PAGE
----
Edit: And as far as the question about designing, I just wanted to ensure I was pointing you in the right direction :p.
11-19-2010, 06:53 PM
Ya that's what's what I was thinking. I'm really weary of the whole "Do you like playing games!?!? Then come to our college!!!" thing. What do you recommend I do? I've researched alot and I'm still really lost about what to do. I don't really want to go to a traditional college. I've read that their art programs are usually not up to par. I don't want a fine arts degree anyways. I want to do 3d modeling, but I need some instruction for the basics first. I need to fond out the level of the fundamental classes at gnomon.
Don't worry about the length of your answers lol. I need as much info as possible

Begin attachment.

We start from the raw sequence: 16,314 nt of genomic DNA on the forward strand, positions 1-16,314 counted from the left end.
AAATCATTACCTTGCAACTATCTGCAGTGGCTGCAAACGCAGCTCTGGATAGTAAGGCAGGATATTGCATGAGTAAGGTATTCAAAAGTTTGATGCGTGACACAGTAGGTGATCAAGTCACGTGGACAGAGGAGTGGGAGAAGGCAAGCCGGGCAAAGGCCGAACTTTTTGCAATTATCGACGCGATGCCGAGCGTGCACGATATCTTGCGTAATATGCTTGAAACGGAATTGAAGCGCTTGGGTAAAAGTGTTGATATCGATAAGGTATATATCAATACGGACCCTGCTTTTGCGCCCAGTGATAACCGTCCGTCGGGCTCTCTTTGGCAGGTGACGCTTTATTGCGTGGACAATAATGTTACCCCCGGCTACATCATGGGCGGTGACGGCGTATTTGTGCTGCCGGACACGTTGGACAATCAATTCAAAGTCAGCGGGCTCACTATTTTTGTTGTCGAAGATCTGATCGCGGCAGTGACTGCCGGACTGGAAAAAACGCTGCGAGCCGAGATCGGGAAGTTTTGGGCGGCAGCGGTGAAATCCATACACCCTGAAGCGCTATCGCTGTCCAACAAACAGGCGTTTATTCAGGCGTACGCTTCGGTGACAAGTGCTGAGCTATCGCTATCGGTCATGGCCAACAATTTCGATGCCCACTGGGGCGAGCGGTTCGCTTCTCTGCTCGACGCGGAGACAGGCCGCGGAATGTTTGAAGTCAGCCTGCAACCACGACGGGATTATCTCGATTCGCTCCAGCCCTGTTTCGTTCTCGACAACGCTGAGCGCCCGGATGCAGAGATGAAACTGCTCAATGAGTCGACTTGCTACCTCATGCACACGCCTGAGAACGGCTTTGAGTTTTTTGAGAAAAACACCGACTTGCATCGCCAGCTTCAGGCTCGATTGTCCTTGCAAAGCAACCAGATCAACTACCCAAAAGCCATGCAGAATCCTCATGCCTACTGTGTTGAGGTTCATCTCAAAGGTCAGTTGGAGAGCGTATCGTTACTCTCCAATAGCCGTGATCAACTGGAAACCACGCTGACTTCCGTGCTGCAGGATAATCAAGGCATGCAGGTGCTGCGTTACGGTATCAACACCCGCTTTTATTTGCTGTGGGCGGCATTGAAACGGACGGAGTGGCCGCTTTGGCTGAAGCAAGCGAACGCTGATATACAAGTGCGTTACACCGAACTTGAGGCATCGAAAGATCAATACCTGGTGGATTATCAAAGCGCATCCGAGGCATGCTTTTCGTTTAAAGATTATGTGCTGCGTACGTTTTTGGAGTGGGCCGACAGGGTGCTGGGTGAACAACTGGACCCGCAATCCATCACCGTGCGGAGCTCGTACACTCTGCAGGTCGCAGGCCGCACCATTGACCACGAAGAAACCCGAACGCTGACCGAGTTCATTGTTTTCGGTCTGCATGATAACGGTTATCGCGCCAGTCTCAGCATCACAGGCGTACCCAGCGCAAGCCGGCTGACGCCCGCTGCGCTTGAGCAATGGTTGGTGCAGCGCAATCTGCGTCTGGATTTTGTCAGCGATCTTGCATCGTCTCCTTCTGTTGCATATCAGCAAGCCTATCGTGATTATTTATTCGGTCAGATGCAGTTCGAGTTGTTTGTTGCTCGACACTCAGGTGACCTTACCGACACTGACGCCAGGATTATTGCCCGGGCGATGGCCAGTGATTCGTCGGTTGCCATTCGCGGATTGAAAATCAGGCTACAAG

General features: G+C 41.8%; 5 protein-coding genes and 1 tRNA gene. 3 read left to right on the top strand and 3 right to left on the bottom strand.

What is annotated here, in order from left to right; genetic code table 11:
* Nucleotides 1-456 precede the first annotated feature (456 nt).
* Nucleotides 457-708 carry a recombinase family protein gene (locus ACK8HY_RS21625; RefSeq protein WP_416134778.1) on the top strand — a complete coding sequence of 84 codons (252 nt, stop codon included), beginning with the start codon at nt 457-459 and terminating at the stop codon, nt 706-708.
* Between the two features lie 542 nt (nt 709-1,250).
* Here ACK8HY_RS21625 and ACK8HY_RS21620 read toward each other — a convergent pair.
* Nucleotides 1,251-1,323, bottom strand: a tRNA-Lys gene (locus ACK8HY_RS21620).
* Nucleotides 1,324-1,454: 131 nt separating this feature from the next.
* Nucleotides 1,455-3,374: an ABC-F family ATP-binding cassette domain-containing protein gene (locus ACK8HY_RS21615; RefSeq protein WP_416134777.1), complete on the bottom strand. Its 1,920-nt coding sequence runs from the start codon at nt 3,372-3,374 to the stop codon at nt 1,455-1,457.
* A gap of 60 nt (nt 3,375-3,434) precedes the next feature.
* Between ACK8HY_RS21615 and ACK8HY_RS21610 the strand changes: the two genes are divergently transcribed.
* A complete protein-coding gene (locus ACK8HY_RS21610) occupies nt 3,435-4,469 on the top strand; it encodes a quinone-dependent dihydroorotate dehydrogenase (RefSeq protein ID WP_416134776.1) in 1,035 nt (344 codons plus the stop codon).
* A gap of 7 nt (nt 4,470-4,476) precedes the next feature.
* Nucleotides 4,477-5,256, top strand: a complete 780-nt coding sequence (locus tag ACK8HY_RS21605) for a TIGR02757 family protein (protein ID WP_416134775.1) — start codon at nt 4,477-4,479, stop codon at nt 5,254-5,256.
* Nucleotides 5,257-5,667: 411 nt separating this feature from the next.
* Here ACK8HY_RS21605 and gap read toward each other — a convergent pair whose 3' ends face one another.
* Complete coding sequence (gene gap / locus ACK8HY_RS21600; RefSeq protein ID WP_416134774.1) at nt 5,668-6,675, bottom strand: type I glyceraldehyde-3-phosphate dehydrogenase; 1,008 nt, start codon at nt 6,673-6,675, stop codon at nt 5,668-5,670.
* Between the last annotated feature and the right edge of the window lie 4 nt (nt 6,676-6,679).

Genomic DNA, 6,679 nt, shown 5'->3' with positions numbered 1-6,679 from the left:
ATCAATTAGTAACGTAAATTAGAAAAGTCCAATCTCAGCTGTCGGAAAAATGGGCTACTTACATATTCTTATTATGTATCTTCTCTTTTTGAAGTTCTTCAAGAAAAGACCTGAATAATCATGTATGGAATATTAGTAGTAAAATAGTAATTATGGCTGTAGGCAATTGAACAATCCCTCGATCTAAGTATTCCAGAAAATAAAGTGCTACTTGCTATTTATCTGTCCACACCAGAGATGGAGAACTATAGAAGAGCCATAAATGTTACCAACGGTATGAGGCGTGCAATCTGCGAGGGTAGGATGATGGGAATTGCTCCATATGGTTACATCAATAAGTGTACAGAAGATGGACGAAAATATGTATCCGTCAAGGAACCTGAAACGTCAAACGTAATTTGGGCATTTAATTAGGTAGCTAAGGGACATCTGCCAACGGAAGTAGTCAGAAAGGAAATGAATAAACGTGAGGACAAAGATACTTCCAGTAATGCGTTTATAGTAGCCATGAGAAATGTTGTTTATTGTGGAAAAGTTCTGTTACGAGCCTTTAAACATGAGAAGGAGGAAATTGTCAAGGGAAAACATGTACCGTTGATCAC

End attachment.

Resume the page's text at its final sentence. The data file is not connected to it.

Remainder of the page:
11-19-2010, 07:54 PM
Don't worry you are not alone, I've been researching this for 2 years lol (current plan is to save up for Gnomon). That's the only reason I know as much as I do :p. Yeah that "if you like games" thing is a really really big red flag.
If you like, post some of your work and I can let you know if you are just self conscious or actually do need some extra work.
I'd suggest finding either some tradition drawing courses or a tutor. While you are doing that, work on Digital Tutors (http://www.digitaltutors.com). It's $45 a month but well worth every cent. They can take you from a complete newbie and bring you to at least an intermediate level. Being that most other DVDs cost at least $50 a pop and are only a few hours long, you are really getting a lot of bang for your buck. Their intro to Maya 2011 is some thing like 12 or 13 hours long lol. If you look at my "CGPortfolio" the car and blue tooth are both lessons. The room with The Lord of The Rings on the tv is also a lesson but I spent significant extra time on that, so I don't really count that one :p.